Crazy or genius? Well, writer/thinker/speaker James Altucher has them both covered in an entertaining way. This is his take on Malcolm Gladwell’s famous 10 000 hour rule. I like it so I quote it in part below and link to his full post here.
Throughout my life I’ve always embraced change. At times it’s been a survival strategy, other times it’s just been a transport from boredom.
I simply think it’s dangerous to get too static, because life isn’t. Life moves, changes, transforms.
It’s a strange headline I know. But it’s there simply because that “Sweden What the fuck happened” is the entry page for many of my visitors to this blog although it only contains the now almost legendary image of Stellan Skarsgård as a viking and some nightclub kids with 80s hairstyle, androgyne faces and lots of bronzer in their faces.
I’ve previously written some posts on how easy it is to lose your focus when there are thousands of things trying to grab your attention: Adapting to the increasing speed of change and Rambling on patience, blogs and the meaning of life, but it seems like a topic I keep coming back to.
There is nothing better to open up your senses and relax your mind than traveling. Thankfully, Lenah and I are aligned when it comes to where we spend our hard-earned money. We have decided not buy property (can’t really afford it) and lots of stuff. Instead we’re focusing on eating and drinking well, traveling and enjoying life to the max. Because what good is buying lots of stuff really? In fact, we don’t even own a car, we rent one when we need it. It’s cost- and environmentally friendly.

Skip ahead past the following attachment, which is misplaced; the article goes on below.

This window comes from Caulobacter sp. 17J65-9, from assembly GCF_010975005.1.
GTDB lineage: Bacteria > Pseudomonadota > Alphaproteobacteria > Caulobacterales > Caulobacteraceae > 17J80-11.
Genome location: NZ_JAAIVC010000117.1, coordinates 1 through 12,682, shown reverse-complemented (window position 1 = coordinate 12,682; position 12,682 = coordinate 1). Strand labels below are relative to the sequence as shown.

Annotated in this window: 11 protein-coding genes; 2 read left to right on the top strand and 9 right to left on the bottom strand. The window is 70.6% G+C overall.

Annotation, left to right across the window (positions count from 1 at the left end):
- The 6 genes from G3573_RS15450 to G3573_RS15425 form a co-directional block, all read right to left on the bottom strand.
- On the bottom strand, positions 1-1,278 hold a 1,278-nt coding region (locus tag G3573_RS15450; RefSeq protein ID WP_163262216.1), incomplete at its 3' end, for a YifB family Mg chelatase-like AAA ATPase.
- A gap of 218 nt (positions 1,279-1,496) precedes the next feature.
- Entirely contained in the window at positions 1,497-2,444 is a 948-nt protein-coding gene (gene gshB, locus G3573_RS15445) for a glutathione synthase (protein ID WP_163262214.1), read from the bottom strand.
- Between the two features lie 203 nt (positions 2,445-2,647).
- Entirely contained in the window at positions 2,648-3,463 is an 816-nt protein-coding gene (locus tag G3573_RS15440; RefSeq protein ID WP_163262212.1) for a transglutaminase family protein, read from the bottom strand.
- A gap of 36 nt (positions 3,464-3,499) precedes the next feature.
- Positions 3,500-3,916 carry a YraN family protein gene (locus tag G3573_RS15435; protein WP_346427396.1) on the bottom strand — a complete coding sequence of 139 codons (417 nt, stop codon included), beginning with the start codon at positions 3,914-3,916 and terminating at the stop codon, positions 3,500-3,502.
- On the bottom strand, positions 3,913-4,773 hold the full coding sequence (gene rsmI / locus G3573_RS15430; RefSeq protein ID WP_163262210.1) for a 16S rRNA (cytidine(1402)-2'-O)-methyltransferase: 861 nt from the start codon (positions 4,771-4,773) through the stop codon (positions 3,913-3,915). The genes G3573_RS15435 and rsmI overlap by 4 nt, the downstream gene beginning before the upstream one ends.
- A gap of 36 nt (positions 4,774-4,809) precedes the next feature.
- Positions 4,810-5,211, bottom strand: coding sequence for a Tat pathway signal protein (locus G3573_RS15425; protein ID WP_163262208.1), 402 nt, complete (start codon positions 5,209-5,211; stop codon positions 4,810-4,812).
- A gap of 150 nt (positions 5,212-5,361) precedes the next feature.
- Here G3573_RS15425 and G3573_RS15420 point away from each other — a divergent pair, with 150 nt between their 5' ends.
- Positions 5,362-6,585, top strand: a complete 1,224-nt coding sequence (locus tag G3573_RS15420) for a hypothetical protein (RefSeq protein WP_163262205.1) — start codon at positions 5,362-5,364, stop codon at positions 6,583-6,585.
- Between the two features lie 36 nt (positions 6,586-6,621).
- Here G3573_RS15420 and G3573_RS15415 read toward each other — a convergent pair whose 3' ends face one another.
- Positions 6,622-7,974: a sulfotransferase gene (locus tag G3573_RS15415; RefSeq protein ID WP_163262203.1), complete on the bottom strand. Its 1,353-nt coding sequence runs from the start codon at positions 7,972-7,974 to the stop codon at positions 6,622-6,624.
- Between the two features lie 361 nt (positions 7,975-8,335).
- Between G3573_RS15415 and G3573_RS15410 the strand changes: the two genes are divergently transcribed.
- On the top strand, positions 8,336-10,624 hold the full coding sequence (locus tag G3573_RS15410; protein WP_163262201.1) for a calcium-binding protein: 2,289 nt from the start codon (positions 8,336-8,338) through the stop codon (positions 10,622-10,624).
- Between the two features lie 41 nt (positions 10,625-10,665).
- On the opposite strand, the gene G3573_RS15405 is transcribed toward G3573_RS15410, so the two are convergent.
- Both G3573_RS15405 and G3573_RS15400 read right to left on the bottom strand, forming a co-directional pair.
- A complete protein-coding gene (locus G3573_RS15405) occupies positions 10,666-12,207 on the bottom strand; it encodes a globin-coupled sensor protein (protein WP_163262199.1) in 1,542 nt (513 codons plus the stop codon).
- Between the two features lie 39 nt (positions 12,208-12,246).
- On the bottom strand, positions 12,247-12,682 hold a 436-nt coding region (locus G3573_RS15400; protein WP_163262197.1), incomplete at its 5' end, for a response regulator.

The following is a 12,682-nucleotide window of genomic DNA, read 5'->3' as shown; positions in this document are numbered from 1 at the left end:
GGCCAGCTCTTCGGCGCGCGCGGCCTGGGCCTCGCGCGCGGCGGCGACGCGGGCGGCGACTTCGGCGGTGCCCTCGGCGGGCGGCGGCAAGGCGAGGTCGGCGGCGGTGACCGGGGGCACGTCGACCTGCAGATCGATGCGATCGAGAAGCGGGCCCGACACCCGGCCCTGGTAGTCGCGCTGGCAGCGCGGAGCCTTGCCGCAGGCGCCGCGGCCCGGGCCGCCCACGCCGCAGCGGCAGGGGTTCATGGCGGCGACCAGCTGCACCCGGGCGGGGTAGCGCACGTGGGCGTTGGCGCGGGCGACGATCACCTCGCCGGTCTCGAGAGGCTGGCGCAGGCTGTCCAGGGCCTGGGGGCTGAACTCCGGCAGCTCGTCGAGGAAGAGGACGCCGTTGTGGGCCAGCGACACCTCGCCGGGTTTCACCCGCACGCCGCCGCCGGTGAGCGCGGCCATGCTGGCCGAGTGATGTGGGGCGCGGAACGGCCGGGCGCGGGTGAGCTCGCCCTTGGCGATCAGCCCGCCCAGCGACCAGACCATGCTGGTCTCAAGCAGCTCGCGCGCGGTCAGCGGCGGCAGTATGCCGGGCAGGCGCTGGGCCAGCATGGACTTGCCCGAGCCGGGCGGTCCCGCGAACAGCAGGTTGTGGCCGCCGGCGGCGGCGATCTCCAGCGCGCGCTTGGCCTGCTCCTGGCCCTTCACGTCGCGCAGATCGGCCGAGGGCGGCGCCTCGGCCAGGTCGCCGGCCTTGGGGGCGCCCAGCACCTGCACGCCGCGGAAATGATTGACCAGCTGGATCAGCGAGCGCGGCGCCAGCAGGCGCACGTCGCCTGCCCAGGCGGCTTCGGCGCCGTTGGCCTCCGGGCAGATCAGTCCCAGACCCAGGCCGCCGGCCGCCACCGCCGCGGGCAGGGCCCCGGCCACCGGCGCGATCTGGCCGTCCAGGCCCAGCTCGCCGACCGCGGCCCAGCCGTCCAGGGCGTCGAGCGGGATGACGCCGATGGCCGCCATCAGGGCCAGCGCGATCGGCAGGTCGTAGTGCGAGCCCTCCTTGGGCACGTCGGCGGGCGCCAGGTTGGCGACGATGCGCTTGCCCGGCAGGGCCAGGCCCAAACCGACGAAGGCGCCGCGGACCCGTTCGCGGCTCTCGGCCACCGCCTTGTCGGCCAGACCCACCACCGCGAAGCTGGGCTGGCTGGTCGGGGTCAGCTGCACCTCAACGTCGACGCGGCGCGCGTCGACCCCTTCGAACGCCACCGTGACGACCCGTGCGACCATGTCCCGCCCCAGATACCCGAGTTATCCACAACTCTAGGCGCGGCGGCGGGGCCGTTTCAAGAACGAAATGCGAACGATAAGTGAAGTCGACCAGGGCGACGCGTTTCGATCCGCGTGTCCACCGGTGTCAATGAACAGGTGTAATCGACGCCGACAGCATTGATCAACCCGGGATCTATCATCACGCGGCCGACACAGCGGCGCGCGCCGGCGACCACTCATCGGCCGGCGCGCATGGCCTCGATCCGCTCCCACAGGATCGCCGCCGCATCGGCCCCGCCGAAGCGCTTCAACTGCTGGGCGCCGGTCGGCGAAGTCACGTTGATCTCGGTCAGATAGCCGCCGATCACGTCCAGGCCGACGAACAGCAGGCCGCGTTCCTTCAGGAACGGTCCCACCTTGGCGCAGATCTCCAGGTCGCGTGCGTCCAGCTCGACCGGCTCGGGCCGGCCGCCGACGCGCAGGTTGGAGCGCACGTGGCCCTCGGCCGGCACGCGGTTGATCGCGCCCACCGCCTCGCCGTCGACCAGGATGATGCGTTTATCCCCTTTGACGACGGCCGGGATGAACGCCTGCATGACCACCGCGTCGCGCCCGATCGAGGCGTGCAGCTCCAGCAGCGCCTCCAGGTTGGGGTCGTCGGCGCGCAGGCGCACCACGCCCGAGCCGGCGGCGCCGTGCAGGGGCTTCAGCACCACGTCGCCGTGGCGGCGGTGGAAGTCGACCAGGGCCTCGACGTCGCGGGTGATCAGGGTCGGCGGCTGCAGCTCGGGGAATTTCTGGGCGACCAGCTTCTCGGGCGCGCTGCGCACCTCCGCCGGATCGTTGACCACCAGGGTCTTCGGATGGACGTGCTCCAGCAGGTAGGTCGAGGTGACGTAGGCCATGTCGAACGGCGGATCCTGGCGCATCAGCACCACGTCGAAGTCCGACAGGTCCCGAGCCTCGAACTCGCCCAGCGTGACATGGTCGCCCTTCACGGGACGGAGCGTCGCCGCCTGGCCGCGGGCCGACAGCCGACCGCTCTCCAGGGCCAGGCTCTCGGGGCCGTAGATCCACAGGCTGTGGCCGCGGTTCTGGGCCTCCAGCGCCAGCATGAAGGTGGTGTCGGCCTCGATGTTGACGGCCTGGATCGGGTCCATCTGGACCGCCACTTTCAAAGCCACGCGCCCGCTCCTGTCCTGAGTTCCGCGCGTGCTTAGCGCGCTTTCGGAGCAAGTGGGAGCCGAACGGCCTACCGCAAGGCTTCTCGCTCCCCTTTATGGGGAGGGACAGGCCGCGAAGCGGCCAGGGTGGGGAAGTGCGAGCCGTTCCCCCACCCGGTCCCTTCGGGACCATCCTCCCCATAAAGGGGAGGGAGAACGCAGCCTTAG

The Progress Principle: Using Small Wins to Ignite Joy, Engagement, and Creativity at Work is a must read for you who want to get more out of your teams, departments and companies. And don’t forget yourself. Baby steps!
Most successful companies today care about design. Design appeals and design sells. Design definitely matters. Think Apple. Think Harley Davidson. Think Ferrari. Think Lamborghini. They sell bikes or cars? No, they sell a lifestyle.
Be honest. Be clear. Both when you communicate to employees, colleagues, customers and partners. Don’t promise something there isn’t. Never disappoint – Impress! Under promise and Over deliver.
I’m soon about to finish Freedom by Jonathan Franzen and I was lusting for something non-fiction. In the end I picked up Business guru Tom Peters book Re-Imagine!: Business Excellence in a Disruptive Age at one of the local bookstores in Sliema. It seems pretty good although after checking back on Amazon I saw that I should probably have bought The Little Big Things: 163 Ways to Pursue EXCELLENCE instead.
I’m currently reading a book about recognition as a powerful management tool on my Kindle. It’s called the The Daily Carrot Principle and it’s written by Adrian Gostick and Chester Elton (where do people get these cool names?).